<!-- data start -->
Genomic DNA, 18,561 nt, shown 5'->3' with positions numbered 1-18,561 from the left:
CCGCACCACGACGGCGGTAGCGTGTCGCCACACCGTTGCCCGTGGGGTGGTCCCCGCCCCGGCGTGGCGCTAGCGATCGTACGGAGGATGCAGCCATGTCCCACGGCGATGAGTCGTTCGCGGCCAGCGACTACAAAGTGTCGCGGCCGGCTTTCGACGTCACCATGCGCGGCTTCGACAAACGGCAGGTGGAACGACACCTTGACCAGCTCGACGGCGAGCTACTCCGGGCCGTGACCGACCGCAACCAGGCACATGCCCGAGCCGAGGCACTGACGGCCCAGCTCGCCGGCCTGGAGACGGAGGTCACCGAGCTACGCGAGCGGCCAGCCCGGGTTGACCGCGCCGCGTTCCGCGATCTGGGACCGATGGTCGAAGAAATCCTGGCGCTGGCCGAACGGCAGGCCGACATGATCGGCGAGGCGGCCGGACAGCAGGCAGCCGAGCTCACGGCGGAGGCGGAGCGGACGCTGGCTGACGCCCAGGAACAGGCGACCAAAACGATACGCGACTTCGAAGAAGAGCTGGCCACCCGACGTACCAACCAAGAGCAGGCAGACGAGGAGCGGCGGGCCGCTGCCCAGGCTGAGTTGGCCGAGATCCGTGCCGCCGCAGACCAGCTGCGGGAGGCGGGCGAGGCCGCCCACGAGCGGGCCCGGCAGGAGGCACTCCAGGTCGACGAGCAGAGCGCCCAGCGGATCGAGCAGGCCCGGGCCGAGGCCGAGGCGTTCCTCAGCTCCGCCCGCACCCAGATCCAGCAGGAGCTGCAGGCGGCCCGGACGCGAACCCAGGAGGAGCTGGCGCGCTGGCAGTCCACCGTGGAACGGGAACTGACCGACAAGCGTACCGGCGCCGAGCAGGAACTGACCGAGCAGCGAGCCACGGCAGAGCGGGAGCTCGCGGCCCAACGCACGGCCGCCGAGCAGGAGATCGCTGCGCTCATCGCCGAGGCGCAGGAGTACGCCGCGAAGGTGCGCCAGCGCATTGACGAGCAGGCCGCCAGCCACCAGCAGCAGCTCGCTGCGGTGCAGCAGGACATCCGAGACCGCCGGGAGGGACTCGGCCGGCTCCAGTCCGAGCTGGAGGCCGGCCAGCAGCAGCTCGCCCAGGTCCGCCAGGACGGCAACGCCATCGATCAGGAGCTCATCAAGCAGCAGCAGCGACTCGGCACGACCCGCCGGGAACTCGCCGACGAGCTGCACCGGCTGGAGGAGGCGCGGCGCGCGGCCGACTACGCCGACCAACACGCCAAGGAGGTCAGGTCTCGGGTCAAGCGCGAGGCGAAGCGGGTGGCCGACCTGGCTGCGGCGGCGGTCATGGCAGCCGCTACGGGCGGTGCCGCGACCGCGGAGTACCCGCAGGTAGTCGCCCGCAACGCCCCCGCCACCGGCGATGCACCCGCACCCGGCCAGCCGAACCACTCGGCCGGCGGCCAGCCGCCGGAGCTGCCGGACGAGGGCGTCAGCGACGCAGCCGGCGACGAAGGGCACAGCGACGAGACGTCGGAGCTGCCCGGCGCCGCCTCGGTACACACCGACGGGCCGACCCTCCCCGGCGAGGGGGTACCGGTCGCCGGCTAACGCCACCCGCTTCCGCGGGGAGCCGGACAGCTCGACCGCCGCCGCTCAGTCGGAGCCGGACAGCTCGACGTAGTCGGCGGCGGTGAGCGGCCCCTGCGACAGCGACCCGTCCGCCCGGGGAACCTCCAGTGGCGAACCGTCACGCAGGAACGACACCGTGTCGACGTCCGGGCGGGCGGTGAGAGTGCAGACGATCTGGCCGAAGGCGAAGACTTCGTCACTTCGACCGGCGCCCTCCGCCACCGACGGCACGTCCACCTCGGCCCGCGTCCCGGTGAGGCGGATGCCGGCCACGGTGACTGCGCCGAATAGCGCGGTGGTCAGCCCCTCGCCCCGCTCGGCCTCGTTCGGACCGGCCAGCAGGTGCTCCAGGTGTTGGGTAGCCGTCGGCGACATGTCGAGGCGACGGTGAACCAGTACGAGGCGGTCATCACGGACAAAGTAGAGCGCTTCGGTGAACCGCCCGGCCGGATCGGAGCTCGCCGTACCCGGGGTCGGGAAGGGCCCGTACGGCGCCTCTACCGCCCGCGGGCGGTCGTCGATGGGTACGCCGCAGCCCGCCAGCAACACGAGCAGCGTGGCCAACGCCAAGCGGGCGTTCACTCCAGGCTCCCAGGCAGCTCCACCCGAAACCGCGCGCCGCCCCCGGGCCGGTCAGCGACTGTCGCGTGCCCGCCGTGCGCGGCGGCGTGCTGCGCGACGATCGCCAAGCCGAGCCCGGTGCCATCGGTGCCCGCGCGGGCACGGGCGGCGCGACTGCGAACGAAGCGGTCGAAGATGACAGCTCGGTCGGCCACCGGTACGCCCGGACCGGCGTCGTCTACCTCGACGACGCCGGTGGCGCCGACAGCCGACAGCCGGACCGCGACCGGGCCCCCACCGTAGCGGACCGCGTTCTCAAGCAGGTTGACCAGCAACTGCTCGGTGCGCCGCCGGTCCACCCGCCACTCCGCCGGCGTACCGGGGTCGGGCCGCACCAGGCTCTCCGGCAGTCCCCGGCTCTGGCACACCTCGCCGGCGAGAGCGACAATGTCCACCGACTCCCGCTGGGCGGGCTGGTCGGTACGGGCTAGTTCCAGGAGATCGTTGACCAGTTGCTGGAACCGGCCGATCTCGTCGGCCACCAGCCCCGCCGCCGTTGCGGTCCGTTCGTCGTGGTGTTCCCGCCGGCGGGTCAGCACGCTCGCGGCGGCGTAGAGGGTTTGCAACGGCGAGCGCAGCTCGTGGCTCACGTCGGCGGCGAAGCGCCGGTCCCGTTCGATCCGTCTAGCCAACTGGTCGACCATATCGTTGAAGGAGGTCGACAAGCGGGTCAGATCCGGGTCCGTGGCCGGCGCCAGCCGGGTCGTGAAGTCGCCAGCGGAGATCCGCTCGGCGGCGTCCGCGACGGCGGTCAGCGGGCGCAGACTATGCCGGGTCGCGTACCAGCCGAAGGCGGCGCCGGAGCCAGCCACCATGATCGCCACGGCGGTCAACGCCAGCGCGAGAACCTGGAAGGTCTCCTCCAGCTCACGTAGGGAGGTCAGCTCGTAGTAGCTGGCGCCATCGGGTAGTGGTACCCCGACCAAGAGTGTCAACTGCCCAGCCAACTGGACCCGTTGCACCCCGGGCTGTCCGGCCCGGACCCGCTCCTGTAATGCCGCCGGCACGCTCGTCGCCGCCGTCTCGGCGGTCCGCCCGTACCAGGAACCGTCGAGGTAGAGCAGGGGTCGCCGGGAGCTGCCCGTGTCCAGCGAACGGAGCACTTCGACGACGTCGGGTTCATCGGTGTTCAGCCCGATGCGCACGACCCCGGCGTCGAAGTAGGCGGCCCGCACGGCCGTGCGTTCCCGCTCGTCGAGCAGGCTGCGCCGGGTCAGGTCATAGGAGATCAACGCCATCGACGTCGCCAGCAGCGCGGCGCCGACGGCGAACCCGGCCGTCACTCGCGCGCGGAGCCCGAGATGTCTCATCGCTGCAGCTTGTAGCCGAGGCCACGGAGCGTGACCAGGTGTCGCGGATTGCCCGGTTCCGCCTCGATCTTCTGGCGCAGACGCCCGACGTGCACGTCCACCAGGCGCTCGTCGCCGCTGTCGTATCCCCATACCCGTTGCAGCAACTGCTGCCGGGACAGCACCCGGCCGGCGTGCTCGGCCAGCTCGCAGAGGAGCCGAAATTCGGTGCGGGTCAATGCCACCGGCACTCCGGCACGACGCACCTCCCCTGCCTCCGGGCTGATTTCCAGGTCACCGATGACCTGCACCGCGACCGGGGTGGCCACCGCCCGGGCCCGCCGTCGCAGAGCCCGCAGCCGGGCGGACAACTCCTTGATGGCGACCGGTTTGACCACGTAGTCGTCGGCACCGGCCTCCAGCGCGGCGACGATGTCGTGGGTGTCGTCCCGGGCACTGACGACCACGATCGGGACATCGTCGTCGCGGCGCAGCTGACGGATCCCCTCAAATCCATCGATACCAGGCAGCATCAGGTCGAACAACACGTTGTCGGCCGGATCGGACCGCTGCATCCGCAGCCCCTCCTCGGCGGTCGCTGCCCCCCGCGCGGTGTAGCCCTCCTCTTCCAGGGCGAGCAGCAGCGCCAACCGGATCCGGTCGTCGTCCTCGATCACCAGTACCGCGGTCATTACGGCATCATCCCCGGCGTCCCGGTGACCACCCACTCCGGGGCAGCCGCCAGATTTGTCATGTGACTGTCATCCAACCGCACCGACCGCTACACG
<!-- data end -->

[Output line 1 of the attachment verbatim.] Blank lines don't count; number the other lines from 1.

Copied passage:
Genomic DNA, 18,561 nt, shown 5'->3' with positions numbered 1-18,561 from the left: